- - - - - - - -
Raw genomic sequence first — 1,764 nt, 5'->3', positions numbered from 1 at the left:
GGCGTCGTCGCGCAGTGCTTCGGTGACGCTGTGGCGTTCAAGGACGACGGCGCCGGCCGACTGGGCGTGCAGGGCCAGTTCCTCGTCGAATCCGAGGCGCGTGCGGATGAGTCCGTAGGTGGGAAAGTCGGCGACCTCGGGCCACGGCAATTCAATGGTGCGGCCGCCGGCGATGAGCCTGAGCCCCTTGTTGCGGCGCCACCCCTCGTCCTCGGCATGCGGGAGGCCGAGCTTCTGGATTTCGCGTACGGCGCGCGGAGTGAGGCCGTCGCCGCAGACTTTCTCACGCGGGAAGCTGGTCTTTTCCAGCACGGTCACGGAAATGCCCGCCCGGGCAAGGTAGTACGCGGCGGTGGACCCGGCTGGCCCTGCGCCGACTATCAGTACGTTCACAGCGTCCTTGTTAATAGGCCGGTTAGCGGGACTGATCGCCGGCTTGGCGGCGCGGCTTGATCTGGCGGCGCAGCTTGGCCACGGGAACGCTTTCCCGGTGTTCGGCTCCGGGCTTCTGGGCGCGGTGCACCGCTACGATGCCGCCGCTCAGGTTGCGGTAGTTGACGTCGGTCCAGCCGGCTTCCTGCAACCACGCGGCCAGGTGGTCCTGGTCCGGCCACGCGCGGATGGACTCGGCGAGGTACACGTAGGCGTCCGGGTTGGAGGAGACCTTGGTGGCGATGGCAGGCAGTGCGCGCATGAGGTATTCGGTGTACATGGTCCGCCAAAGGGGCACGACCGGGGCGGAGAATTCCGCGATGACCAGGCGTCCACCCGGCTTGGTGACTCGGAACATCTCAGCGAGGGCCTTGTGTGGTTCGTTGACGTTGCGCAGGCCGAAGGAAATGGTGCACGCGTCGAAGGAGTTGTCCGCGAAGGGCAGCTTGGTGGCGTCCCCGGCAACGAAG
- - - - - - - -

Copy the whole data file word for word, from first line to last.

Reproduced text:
Raw genomic sequence first — 1,764 nt, 5'->3', positions numbered from 1 at the left:
GGCGTCGTCGCGCAGTGCTTCGGTGACGCTGTGGCGTTCAAGGACGACGGCGCCGGCCGACTGGGCGTGCAGGGCCAGTTCCTCGTCGAATCCGAGGCGCGTGCGGATGAGTCCGTAGGTGGGAAAGTCGGCGACCTCGGGCCACGGCAATTCAATGGTGCGGCCGCCGGCGATGAGCCTGAGCCCCTTGTTGCGGCGCCACCCCTCGTCCTCGGCATGCGGGAGGCCGAGCTTCTGGATTTCGCGTACGGCGCGCGGAGTGAGGCCGTCGCCGCAGACTTTCTCACGCGGGAAGCTGGTCTTTTCCAGCACGGTCACGGAAATGCCCGCCCGGGCAAGGTAGTACGCGGCGGTGGACCCGGCTGGCCCTGCGCCGACTATCAGTACGTTCACAGCGTCCTTGTTAATAGGCCGGTTAGCGGGACTGATCGCCGGCTTGGCGGCGCGGCTTGATCTGGCGGCGCAGCTTGGCCACGGGAACGCTTTCCCGGTGTTCGGCTCCGGGCTTCTGGGCGCGGTGCACCGCTACGATGCCGCCGCTCAGGTTGCGGTAGTTGACGTCGGTCCAGCCGGCTTCCTGCAACCACGCGGCCAGGTGGTCCTGGTCCGGCCACGCGCGGATGGACTCGGCGAGGTACACGTAGGCGTCCGGGTTGGAGGAGACCTTGGTGGCGATGGCAGGCAGTGCGCGCATGAGGTATTCGGTGTACATGGTCCGCCAAAGGGGCACGACCGGGGCGGAGAATTCCGCGATGACCAGGCGTCCACCCGGCTTGGTGACTCGGAACATCTCAGCGAGGGCCTTGTGTGGTTCGTTGACGTTGCGCAGGCCGAAGGAAATGGTGCACGCGTCGAAGGAGTTGTCCGCGAAGGGCAGCTTGGTGGCGTCCCCGGCAACGAAG